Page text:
The boy opens his window and sits on the foot of his bed, hardly daring to move lest he be heard by those below. (1) "Things outside seemed also fixed in mute expectation." (2) They seemed not to wish "to disturb the moonlight." (3) Now what was the moonlight doing? The moonlight duplicated every object and seemed to push it back owing to the forward extension of a shadow. What kind of a shadow? A shadow that seemed "denser and more concrete than the object" itself. (4) By doing all this the moonlight "made the whole landscape at once leaner and larger like [additional simile] a map which is unfolded and spread out" flat. (5) There was some movement: "What had to move—the leafage of some chestnut-tree, for instance—moved. But its punctilious shiver [what kind of shiver?] complete, finished to the least shade, to the least delicate detail [this fastidious shiver] did not encroach upon the rest of the scene, did not grade into it, remaining clearly limited"—since it happened to be illumined by the moon and all the rest was in shadow. (6) The silence and the distant sounds. Distant sounds behaved in relation to the surface of silence in the same way as the patch of moonlit moving leafage in relation to the velvet of the shade. The most distant sound, coming from "gardens at the far end of the town, could be distinguished with such exact 'finish,' that the impression they gave of remoteness [an additional simile follows] seemed due only to their 'pianissimo' execution [again a simile follows] like those movements on muted strings" at the Conservatory. Now those muted strings are described: "although one does not lose one single note," they come from "outside, a long way from the concert hall so that [and now we are in that concert hall] all the old subscribers, and my grandmother's sisters too, when Swann gave them his seats, used to strain their ears as if [final simile] they had caught the distant approach of an army on the march, which had not yet rounded the corner" of the street.
*Nabokov illustrates a simple simile as "the mist was like a veil"; a simple metaphor as "there was a veil of mist"; and a hybrid simile as "the veil of the mist was like the sleep of silence," combining both simile and metaphor. HB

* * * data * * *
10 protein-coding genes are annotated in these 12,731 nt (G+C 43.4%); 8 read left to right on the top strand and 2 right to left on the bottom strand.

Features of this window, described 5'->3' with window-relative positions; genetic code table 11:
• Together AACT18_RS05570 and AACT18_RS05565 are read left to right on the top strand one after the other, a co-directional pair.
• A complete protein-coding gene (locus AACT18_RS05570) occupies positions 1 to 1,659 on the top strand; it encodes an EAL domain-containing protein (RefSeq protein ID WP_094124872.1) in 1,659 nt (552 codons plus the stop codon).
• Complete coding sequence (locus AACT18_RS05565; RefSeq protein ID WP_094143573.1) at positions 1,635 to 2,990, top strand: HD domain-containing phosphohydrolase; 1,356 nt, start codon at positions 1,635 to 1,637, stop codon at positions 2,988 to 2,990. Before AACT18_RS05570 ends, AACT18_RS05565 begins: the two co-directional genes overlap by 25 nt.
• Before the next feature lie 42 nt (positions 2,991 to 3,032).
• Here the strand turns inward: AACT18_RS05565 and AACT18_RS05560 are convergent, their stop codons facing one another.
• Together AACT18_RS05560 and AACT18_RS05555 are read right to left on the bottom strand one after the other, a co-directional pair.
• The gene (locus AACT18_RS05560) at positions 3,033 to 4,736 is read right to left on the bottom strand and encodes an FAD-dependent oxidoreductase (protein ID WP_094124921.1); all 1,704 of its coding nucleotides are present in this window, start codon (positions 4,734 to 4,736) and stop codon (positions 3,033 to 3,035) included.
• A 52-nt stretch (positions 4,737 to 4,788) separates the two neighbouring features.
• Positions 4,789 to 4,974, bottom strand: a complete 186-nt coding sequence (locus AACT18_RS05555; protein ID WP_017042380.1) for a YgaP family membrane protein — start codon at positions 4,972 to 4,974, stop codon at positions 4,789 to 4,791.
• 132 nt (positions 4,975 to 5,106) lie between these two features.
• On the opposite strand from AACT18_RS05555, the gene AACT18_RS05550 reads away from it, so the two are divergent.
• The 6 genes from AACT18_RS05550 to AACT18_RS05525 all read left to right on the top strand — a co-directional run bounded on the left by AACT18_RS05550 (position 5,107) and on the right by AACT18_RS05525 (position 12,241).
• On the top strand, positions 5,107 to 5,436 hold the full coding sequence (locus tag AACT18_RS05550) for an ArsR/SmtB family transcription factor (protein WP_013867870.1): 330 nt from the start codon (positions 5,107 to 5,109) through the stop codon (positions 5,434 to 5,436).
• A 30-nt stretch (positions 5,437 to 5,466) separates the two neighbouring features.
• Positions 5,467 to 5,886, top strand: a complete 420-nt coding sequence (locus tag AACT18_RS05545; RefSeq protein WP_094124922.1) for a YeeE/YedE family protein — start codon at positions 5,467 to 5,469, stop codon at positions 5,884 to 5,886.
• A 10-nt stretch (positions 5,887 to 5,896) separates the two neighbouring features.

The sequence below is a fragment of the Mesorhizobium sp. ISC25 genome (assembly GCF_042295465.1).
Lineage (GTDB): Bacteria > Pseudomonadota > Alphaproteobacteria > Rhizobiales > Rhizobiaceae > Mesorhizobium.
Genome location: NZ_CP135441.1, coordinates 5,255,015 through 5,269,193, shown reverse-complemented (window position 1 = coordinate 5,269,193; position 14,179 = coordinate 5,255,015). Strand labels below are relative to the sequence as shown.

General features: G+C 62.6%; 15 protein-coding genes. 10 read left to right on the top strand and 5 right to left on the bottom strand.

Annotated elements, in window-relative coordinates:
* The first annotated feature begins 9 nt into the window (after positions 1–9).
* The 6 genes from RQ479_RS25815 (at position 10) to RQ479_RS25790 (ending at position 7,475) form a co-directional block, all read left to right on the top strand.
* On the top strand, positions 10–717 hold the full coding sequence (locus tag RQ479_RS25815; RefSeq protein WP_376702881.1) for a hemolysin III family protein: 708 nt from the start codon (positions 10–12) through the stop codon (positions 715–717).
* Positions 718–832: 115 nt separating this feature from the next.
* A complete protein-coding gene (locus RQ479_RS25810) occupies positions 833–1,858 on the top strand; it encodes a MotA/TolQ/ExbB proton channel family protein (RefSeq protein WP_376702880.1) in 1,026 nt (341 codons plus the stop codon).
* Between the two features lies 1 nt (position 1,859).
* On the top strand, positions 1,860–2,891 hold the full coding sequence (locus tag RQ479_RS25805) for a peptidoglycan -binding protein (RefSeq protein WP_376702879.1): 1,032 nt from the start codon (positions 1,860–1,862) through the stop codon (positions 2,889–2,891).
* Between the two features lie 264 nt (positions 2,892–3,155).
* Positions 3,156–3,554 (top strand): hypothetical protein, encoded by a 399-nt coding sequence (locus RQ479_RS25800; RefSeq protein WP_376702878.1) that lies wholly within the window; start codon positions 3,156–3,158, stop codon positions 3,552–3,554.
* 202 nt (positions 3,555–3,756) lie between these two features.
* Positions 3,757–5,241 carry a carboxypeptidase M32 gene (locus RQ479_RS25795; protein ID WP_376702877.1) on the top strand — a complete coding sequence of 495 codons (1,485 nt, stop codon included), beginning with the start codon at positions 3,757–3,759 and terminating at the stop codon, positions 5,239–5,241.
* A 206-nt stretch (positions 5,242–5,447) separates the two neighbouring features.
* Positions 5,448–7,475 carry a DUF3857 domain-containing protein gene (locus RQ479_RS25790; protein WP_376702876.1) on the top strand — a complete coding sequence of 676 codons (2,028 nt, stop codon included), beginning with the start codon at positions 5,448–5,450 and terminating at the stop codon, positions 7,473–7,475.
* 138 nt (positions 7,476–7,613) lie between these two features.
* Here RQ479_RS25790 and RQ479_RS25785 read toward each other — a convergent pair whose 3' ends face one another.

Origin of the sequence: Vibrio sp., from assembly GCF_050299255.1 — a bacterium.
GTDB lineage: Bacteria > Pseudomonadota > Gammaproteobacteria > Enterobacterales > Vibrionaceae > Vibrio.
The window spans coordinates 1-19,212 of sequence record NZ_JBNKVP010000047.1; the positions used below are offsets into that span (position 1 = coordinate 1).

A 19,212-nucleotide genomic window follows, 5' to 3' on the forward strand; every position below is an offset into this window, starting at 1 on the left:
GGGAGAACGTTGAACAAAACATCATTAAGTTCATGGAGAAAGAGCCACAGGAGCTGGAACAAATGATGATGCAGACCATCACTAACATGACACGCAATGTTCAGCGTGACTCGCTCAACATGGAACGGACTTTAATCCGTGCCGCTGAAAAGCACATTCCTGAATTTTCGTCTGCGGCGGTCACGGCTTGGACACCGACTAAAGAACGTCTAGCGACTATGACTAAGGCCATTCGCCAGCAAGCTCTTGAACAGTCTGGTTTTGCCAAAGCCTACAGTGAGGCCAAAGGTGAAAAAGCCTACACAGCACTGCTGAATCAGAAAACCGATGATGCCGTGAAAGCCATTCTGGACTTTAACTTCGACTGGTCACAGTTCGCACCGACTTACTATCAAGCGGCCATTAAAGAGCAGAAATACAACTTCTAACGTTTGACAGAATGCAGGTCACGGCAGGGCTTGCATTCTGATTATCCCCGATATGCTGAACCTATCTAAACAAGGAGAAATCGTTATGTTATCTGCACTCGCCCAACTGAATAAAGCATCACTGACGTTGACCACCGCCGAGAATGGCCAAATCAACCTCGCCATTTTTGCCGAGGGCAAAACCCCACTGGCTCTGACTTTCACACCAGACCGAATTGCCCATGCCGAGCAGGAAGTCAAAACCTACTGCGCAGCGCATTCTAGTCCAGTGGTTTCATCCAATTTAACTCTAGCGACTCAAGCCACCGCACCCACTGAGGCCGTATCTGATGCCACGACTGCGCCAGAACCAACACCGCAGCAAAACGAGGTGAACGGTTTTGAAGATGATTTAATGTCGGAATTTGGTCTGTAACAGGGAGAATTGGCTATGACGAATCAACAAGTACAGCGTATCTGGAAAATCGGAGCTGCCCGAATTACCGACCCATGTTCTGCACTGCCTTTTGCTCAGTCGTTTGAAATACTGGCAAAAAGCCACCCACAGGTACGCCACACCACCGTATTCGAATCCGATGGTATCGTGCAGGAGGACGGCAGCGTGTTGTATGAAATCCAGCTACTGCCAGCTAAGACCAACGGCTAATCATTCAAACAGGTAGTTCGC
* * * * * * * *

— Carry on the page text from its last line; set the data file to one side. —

From Marcel Proust, Bloom's Major Novelists by Harold Bloom 2003.
Noiselessly I opened the window and sat down on the foot of my bed; hardly daring to move in case they should hear me from below. Things outside seemed also fixed in mute expectation, so as not to disturb the moonlight which, duplicating each of them and throwing it back by the extension, forwards, of a shadow denser and more concrete than its substance, had made the whole landscape seem at once thinner and longer, like a map which, after being folded up, is spread out upon the ground. What had to move — a leaf of the chestnut-tree, for instance — moved. But its minute shuddering, complete, finished to the least detail and with utmost delicacy of gesture, made no discord with the rest of the scene, and yet was not merged in it, remaining clearly outlined. Exposed upon this surface of silence, which absorbed nothing from them, the most distant sounds, those which must have come from gardens at the far end of the town, could be distinguished with such exact ‘finish’ that the impression they gave of coming from a distance seemed due only to their ‘pianissimo’ execution, like those movements on muted strings so well performed by the orchestra of the Conservatoire that, although one does not lose a single note, one thinks all the same that they are being played somewhere outside, a long way from the concert hall, so that all the old subscribers, and my grandmother’s sisters too, when Swann had given them his seats, used to strain their ears as if they had caught the distant approach of an army on the march, which had not yet rounded the corner of the Rue de Trévise.
Du côté de chez Swann by Marcel Proust 1913 translated as Swann's Way by C. K. Scott Moncrieff 1922.